From the Editor's Desk (May 2014)
28 May 2014
One indispensible part of modern life is the mobile phone. The communications revolution continues to surprise almost everyone—including those most directly involved in rolling out the new technology. UNU-WIDER researcher, Han Ei Chew, recently completed a study with UNESCO on how mobile technology is helping reading and literacy in developing countries. The report, Reading in the Mobile Era, finds that hundreds of thousands of people now use mobile technology as a portal to text. In countries where illiteracy rates are high and physical text is scarce, many people use mobile technology to read full-length books, and often stories to their children. Perhaps you are reading May’s Angle on your mobile device.
But there are also basic needs that cannot be satisfied directly by technology. One is the need to eat. Many millions of the world’s people depend on fishing for their livelihood. And for 20 per cent of the world’s population, fish are their main source of animal protein. So fish matter, and overfishing is a problem everywhere, including on Africa’s west coast. In this Angle, UNU-WIDER researcher Wisdom Akpalu, from Ghana, looks at fishing as a livelihood in Ghana, and the consequences of illegal fishing.
May’s GUESTAngle welcomes back Roger Williamson, on the vices and virtues of data. The idea of big data has captured a lot of imaginations, but is it hype, or does it have real substance for development and poverty reduction?
In RESEARCHAngle, we bring you two recent WIDER Working Papers. The first one is based on the paper by Sarah Bibler and Elaine Zuckerman on unpaid care work in World Bank projects. The other is based on a paper by Terry F. Buss on Haiti, and the difficulty of getting aid to work well there. Both have come out of our ReCom project. There are many more WIDER Working Papers available here. Of the 90 published so far this year, recent papers include: Channing Arndt, Sam Jones and Finn Tarp on the rate of return to aid; Sam Wangwe and the REPOA team on manufacturing in Tanzania; Fiseha Gebregziabher and Miguel Niño-Zarazúa on welfare outcomes from social spending; and Robin Biddulph on Cambodia’s land management. These are just a few of the topics covered by the latest working papers.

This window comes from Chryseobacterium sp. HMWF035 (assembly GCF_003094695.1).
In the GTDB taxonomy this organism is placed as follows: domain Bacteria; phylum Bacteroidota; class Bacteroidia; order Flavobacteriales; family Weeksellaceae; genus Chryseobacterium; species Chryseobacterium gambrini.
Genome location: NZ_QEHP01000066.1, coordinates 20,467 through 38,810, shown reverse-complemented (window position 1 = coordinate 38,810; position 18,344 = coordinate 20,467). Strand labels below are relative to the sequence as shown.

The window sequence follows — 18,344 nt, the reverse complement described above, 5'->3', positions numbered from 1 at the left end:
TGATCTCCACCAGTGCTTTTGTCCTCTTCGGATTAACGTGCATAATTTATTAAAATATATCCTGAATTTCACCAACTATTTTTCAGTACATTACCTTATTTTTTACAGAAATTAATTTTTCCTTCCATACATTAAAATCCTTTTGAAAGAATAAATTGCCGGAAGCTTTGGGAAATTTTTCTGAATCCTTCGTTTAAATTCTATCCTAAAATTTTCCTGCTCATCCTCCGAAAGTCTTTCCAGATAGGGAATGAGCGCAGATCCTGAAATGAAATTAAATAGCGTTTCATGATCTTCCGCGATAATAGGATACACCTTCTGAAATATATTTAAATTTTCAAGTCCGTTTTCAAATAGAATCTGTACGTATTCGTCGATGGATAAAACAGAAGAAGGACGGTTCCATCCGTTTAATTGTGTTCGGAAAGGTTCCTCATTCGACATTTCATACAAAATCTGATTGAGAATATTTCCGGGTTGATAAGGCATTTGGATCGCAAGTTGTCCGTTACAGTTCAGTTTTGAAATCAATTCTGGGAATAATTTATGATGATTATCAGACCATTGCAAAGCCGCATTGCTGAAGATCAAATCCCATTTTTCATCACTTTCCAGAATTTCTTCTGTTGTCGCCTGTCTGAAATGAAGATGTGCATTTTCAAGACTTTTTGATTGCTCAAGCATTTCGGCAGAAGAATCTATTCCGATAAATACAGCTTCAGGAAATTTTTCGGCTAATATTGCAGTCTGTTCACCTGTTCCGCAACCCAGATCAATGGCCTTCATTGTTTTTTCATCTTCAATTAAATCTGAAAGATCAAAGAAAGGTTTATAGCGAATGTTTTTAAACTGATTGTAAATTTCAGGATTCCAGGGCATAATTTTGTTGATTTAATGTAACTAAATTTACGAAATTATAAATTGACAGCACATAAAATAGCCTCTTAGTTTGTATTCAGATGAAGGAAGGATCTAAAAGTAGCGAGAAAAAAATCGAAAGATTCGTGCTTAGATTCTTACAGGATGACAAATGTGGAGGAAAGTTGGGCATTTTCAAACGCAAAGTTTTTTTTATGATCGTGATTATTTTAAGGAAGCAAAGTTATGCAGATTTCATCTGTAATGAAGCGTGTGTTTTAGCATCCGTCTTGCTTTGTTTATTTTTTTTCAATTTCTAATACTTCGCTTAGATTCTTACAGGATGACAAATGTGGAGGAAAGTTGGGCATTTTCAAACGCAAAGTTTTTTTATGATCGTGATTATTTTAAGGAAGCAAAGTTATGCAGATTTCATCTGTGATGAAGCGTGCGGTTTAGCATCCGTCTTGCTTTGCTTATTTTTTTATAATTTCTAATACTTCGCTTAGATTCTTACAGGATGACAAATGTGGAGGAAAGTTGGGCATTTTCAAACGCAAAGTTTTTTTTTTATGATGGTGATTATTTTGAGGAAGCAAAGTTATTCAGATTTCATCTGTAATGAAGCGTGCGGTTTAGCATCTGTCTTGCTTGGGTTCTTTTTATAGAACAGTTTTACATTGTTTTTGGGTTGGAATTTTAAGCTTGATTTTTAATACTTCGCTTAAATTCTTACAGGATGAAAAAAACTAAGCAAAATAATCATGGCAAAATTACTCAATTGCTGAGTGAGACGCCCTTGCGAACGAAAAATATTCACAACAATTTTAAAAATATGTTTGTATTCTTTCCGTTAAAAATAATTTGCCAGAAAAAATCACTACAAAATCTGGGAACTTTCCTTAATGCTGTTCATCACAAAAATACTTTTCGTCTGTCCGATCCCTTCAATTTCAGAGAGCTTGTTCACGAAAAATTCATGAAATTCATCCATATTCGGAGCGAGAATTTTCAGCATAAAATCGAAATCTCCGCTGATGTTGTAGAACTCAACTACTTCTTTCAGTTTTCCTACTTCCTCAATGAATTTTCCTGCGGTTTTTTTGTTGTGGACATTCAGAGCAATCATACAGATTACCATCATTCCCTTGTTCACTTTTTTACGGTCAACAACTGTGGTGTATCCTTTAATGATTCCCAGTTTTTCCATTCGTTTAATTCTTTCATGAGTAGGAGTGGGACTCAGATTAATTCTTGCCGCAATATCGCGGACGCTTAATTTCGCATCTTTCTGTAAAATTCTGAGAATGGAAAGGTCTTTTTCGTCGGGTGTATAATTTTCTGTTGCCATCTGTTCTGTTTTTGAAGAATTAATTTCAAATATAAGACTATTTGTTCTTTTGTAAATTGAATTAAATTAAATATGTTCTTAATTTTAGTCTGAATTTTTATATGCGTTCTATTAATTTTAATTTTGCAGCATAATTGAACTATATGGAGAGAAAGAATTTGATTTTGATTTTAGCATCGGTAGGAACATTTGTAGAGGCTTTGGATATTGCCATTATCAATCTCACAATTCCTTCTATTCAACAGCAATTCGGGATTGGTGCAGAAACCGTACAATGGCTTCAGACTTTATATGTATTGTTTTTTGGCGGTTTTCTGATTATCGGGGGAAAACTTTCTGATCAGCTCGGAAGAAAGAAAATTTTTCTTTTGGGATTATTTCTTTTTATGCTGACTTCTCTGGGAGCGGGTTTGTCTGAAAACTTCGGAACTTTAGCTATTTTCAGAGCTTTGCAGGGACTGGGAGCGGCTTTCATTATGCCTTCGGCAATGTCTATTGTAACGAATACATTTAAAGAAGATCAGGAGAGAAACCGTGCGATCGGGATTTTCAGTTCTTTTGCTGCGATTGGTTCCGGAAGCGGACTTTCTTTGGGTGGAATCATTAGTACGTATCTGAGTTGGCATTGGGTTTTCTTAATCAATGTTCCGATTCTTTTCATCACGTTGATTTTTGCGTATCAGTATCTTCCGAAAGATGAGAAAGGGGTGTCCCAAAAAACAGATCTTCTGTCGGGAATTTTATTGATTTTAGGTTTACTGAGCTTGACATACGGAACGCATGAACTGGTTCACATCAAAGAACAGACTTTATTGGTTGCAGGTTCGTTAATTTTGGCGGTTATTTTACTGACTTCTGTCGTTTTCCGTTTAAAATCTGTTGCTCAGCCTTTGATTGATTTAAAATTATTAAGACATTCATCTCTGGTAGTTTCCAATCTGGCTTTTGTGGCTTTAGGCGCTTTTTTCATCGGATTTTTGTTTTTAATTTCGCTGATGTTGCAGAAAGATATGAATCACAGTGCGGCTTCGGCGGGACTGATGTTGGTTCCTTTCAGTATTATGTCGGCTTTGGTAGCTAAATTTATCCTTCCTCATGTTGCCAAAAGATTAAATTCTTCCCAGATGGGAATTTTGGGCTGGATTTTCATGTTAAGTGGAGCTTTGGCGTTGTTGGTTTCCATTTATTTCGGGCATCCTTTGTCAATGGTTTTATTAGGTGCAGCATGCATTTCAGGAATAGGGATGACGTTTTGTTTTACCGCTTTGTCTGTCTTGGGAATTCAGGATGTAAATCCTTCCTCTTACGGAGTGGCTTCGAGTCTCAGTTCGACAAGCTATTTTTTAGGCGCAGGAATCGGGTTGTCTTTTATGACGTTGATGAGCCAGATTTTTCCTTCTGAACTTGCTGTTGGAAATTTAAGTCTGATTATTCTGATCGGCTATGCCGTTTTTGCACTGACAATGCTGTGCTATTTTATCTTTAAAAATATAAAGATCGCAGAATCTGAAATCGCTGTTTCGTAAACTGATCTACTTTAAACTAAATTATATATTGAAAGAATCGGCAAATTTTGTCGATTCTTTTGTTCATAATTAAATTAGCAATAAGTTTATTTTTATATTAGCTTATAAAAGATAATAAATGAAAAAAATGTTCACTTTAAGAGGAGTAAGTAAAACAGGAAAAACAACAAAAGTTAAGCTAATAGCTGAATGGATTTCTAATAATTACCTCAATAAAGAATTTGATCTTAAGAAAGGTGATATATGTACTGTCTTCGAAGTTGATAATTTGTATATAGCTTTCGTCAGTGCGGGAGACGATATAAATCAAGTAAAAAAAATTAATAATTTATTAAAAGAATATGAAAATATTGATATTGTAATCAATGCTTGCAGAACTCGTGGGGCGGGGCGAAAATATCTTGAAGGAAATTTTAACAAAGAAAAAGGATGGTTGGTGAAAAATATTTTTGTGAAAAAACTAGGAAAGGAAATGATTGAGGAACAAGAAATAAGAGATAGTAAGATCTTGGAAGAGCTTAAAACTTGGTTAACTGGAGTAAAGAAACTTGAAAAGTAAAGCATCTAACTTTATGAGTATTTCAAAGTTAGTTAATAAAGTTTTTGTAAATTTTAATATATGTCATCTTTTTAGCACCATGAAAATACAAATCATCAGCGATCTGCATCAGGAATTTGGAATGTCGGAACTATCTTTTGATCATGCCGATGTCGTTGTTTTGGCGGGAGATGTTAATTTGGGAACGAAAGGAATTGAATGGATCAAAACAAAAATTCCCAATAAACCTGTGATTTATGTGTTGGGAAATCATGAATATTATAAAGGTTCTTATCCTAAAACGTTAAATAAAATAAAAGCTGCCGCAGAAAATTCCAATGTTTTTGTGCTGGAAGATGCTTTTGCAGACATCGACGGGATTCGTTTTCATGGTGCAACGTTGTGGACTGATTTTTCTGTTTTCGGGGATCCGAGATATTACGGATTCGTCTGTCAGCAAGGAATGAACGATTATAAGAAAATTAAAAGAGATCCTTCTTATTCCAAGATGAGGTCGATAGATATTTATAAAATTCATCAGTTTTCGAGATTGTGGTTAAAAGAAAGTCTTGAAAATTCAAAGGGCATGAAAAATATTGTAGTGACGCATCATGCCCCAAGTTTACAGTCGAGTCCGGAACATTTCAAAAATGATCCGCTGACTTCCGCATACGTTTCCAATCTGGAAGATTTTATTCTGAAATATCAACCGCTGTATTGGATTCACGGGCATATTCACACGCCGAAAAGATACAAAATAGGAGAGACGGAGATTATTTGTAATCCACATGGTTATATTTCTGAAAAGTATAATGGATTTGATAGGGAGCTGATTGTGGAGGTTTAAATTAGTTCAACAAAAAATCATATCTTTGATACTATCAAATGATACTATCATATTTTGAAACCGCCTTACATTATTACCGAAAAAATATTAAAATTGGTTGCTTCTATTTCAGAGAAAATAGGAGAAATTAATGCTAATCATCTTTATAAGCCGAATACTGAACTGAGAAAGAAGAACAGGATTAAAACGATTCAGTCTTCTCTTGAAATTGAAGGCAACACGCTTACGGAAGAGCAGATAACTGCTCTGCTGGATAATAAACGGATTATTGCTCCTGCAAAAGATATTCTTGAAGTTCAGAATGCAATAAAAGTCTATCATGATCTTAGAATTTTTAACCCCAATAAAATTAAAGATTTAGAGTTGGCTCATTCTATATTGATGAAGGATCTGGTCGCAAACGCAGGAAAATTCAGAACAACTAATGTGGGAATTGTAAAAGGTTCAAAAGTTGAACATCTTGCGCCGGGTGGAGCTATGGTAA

May’s VIDEOAngle is an interview with Carol Newman from Trinity College Dublin, by Roger Williamson. Carol has been working with UNU-WIDER on issues of learning to compete in Africa, as well as on Vietnam with us. She has a number of research papers with us, which can be found here (1) (2).
I head to Ghana shortly for the AERC conference, and then to Jordan for the International Economic Association world congress, in which UNU-WIDER has some sessions. You might also meet us at the Global Development Network conference later in June in Accra, where we also have a special session. Finally we round off June with a major UNU-WIDER conference in Hanoi. But we will bring you more news of that, and other UNU-WIDER events and outputs in our June-July issue. In the meantime, greetings from the UNU-WIDER team to all friends, old and new, across the world wherever you may be.
Tony Addison is Chief Economist-Deputy Director, UNU-WIDER.